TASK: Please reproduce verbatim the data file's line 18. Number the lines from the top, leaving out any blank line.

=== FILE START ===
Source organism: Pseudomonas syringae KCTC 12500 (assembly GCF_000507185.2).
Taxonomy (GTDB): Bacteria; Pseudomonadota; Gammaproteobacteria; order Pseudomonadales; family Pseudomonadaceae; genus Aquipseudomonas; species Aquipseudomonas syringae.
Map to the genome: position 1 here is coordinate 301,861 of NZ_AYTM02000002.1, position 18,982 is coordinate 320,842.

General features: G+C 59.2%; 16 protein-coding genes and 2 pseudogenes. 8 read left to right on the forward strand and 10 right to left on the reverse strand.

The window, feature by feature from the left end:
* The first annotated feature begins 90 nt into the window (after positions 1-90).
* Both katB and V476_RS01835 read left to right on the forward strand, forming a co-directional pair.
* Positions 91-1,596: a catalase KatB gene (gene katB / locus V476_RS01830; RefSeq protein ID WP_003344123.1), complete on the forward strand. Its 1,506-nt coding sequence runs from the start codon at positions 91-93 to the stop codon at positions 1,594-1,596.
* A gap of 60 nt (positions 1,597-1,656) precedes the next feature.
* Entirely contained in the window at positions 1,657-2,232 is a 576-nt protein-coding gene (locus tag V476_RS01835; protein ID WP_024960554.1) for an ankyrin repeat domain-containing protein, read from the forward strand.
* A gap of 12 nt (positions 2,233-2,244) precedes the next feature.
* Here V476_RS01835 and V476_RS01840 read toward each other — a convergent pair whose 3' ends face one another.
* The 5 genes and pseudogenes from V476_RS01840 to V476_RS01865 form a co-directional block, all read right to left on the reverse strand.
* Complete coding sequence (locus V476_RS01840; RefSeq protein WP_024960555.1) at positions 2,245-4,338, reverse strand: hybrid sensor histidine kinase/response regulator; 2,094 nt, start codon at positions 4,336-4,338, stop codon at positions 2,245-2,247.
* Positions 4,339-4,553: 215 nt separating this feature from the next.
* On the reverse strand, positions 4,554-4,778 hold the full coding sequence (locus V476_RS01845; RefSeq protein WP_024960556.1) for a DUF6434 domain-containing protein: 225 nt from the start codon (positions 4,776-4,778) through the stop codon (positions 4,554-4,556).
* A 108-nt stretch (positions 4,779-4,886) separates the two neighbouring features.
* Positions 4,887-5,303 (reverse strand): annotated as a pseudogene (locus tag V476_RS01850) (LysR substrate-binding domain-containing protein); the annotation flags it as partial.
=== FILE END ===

* Positions 4,887-5,303 (reverse strand): annotated as a pseudogene (locus tag V476_RS01850) (LysR substrate-binding domain-containing protein); the annotation flags it as partial.